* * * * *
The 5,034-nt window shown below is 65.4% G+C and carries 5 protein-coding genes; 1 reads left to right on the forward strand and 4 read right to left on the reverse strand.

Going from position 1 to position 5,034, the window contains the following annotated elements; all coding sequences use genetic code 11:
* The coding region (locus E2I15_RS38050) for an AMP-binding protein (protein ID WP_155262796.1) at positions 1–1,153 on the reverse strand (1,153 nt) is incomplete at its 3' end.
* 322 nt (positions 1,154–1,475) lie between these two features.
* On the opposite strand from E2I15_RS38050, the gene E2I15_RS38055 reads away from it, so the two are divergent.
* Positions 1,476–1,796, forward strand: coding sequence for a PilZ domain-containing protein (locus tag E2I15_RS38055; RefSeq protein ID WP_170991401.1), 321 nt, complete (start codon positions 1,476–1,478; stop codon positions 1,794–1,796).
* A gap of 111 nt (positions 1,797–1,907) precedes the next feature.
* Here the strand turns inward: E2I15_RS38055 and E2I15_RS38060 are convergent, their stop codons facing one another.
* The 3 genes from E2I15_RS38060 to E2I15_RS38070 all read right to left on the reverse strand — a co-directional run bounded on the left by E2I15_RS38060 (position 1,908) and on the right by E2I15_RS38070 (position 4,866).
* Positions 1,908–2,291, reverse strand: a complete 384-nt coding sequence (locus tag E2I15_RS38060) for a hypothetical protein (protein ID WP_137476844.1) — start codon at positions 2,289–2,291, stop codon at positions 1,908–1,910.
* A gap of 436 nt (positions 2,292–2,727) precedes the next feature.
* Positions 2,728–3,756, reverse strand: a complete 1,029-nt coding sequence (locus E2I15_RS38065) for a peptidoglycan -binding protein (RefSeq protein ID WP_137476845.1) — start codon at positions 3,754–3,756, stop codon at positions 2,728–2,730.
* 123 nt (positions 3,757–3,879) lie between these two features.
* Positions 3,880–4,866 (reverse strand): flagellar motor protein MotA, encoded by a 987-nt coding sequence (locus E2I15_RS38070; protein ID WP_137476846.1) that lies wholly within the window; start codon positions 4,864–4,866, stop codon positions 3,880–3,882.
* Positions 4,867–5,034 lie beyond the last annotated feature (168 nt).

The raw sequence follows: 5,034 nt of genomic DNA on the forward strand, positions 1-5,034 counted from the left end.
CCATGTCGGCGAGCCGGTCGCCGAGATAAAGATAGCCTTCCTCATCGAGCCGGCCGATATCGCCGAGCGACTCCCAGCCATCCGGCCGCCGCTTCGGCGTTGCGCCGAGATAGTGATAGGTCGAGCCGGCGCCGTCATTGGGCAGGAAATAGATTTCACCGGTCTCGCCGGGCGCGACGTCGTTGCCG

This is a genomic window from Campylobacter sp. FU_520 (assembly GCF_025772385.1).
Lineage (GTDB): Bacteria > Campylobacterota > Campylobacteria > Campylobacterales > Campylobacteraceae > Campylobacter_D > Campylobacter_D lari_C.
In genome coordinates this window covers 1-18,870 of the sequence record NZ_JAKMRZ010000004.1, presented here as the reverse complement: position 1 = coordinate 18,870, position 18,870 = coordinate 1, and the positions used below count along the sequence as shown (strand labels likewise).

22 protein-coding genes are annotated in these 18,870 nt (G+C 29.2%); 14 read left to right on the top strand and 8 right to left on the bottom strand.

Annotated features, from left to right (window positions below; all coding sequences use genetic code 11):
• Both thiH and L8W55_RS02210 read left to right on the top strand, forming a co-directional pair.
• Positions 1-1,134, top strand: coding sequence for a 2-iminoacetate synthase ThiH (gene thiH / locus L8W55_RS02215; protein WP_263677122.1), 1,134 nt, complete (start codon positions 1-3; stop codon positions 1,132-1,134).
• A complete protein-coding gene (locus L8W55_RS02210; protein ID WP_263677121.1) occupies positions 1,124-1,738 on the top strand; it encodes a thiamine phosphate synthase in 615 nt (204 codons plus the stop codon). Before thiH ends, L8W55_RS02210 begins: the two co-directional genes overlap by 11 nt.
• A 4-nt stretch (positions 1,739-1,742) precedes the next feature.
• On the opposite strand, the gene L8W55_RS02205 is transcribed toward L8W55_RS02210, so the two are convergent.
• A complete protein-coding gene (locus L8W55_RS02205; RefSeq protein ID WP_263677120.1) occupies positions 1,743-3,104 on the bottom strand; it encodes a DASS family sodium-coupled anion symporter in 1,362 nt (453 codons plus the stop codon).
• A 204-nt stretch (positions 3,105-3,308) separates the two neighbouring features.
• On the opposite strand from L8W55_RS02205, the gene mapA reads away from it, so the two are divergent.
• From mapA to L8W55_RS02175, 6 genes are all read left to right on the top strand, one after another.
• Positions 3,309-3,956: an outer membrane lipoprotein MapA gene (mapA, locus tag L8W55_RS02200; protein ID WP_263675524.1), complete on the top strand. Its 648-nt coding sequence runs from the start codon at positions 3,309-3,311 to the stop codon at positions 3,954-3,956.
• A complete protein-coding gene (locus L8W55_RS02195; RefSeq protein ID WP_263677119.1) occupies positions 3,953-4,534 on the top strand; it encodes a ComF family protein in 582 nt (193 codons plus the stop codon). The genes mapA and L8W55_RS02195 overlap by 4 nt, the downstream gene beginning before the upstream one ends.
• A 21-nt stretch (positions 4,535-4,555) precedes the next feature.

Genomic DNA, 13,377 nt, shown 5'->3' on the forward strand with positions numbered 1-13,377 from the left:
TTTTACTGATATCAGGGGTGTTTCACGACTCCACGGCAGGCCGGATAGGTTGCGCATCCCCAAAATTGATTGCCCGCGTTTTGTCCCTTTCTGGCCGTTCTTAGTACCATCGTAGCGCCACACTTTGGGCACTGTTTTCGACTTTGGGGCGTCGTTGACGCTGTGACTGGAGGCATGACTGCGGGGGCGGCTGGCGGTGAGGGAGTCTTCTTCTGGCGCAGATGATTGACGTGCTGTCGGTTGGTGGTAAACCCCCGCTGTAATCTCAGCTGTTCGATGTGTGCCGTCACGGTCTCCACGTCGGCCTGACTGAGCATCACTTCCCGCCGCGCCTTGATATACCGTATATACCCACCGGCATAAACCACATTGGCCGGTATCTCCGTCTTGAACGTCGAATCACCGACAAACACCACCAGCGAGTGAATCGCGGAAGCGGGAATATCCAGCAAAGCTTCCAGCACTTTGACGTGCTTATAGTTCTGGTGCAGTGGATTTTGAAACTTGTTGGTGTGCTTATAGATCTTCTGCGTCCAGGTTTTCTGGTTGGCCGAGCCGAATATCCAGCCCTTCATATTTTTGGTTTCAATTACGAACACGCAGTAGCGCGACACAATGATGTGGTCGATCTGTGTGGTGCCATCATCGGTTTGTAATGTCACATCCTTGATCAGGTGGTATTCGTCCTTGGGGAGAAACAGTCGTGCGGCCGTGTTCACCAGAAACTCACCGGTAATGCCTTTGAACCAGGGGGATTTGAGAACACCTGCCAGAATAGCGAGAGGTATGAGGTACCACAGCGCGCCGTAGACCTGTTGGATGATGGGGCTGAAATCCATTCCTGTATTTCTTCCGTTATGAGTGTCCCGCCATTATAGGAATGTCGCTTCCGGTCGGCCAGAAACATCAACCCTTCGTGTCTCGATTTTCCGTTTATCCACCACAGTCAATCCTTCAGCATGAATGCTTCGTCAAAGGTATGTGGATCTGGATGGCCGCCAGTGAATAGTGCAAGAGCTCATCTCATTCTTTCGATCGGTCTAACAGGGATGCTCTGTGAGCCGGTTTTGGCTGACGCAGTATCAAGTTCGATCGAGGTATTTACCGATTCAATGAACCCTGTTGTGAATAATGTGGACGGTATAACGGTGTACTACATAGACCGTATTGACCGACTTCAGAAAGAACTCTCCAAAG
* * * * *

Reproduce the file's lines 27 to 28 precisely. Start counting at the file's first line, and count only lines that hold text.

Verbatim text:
• On the opposite strand, the gene L8W55_RS02205 is transcribed toward L8W55_RS02210, so the two are convergent.
• A complete protein-coding gene (locus L8W55_RS02205; RefSeq protein ID WP_263677120.1) occupies positions 1,743-3,104 on the bottom strand; it encodes a DASS family sodium-coupled anion symporter in 1,362 nt (453 codons plus the stop codon).